The aim of this project is to study magnetization reversal of individual magnetic nanoparticles under a frequency-modulated RF magnetic field pulse.
We have shown in previous work how a monochromatic RF pulse can, by means of a non-linear resonance, substantially reduce the required static field needed to reverse the magnetization of an individual nanoparticle. Evidence exists in atomic physics that similar “escape” processes can be more effectively triggered by a frequency-modulated field pulse. This projet will address the questions left unanswered by our previous works on RF-assited switching, as well as extend to the case of a frequency-modulated pulse and finite temperature.
Fig. 1 : Potential energy of a magnetic nanoparticle versus magnetization angle.The potential energy has two wells corresponding to two stable orientations of the magnetization. For small applied fields, one of the two wells is metastable. An additional applied alternative field HRF induces oscillations of the magnetization in the energy wells. When the frequency of HRF matches the precession frequency of the magnetization, energy can be pumped into the system. This can lead to magnetization reversal from the metastable to the stable well when the precessional damping is not too high.
The main questions we will attempt to answer are as follows : How can the frequency modulation of a pulse be tuned to optimize its efficiency for magnetization reversal ? What information can we then extract relative to magnetization dynamics ? Can the magnetization damping be better determined by means of such experiments on RF-assisted switching ? How cooperative are thermal and RF effects ? How does damping depend on the specific system and its environment ? How relevant are the various theoretical descriptions of magetization dynamics to individual nanoparticles having less than 1000 atoms ? How accurately can these models predict magnetization reversal under an applied oscillating field pulse ?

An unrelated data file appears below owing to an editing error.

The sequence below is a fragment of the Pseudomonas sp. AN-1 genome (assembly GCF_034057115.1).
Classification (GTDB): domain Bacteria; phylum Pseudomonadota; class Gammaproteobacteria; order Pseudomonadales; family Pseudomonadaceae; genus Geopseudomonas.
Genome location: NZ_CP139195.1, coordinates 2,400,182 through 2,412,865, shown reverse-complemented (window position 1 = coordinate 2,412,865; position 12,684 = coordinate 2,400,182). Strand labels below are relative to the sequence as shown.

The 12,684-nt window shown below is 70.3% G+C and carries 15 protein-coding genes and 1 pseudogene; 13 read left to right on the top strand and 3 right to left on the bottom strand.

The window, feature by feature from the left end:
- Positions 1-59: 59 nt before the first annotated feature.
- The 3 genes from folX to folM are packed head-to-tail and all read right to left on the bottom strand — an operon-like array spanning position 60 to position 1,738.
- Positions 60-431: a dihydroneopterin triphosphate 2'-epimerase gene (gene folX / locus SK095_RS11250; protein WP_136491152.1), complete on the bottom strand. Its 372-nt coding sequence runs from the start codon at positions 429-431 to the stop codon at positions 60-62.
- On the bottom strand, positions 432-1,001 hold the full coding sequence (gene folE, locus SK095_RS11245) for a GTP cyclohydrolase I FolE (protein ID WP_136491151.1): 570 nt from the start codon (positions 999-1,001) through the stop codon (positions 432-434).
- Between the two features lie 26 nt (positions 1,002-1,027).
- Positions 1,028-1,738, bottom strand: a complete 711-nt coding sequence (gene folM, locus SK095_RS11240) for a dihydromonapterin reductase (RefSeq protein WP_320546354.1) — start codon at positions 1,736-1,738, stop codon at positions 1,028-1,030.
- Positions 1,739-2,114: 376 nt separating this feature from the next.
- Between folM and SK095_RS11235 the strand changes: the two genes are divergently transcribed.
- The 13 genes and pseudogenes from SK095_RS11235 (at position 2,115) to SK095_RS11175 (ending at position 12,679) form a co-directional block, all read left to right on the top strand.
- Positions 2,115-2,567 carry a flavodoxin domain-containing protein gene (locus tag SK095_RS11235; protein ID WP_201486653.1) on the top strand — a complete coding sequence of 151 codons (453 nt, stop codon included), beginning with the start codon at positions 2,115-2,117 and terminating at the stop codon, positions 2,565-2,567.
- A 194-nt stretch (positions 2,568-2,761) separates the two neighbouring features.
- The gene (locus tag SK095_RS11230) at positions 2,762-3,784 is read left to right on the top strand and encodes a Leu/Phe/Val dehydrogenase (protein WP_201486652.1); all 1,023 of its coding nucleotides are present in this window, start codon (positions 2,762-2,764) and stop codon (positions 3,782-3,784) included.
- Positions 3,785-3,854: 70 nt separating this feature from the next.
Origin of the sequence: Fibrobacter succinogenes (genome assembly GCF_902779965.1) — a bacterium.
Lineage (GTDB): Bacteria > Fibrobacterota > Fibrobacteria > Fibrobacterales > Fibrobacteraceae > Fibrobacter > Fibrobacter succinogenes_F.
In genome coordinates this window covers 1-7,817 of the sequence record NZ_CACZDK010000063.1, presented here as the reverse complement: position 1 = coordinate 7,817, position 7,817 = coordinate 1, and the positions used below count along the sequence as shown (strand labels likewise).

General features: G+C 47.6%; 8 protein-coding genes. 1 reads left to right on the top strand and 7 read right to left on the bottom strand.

All these questions are relevant to the general understanding of the magnetization dynamics, but can be also useful for future devices using RF fields to have good control on the magnetization dynamics.